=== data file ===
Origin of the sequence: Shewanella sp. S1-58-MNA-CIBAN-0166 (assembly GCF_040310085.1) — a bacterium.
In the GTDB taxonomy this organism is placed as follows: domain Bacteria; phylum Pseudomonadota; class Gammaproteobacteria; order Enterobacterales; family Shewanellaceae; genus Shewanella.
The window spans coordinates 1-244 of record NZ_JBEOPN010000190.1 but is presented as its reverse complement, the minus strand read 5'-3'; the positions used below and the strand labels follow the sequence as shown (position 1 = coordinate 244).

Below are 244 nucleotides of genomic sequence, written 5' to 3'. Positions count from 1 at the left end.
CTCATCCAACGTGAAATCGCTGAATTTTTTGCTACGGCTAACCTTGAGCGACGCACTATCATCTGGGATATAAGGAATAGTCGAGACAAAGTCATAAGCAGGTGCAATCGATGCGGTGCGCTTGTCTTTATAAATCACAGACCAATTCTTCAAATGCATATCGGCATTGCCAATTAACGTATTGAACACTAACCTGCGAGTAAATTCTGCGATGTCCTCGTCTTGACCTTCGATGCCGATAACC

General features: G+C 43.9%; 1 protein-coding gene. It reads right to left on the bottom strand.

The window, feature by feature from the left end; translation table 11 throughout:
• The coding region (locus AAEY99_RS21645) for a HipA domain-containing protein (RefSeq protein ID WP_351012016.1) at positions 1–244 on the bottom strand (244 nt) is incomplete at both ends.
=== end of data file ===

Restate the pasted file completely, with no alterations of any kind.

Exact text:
Origin of the sequence: Shewanella sp. S1-58-MNA-CIBAN-0166 (assembly GCF_040310085.1) — a bacterium.
In the GTDB taxonomy this organism is placed as follows: domain Bacteria; phylum Pseudomonadota; class Gammaproteobacteria; order Enterobacterales; family Shewanellaceae; genus Shewanella.
The window spans coordinates 1-244 of record NZ_JBEOPN010000190.1 but is presented as its reverse complement, the minus strand read 5'-3'; the positions used below and the strand labels follow the sequence as shown (position 1 = coordinate 244).

Below are 244 nucleotides of genomic sequence, written 5' to 3'. Positions count from 1 at the left end.
CTCATCCAACGTGAAATCGCTGAATTTTTTGCTACGGCTAACCTTGAGCGACGCACTATCATCTGGGATATAAGGAATAGTCGAGACAAAGTCATAAGCAGGTGCAATCGATGCGGTGCGCTTGTCTTTATAAATCACAGACCAATTCTTCAAATGCATATCGGCATTGCCAATTAACGTATTGAACACTAACCTGCGAGTAAATTCTGCGATGTCCTCGTCTTGACCTTCGATGCCGATAACC

General features: G+C 43.9%; 1 protein-coding gene. It reads right to left on the bottom strand.

The window, feature by feature from the left end; translation table 11 throughout:
• The coding region (locus AAEY99_RS21645) for a HipA domain-containing protein (RefSeq protein ID WP_351012016.1) at positions 1–244 on the bottom strand (244 nt) is incomplete at both ends.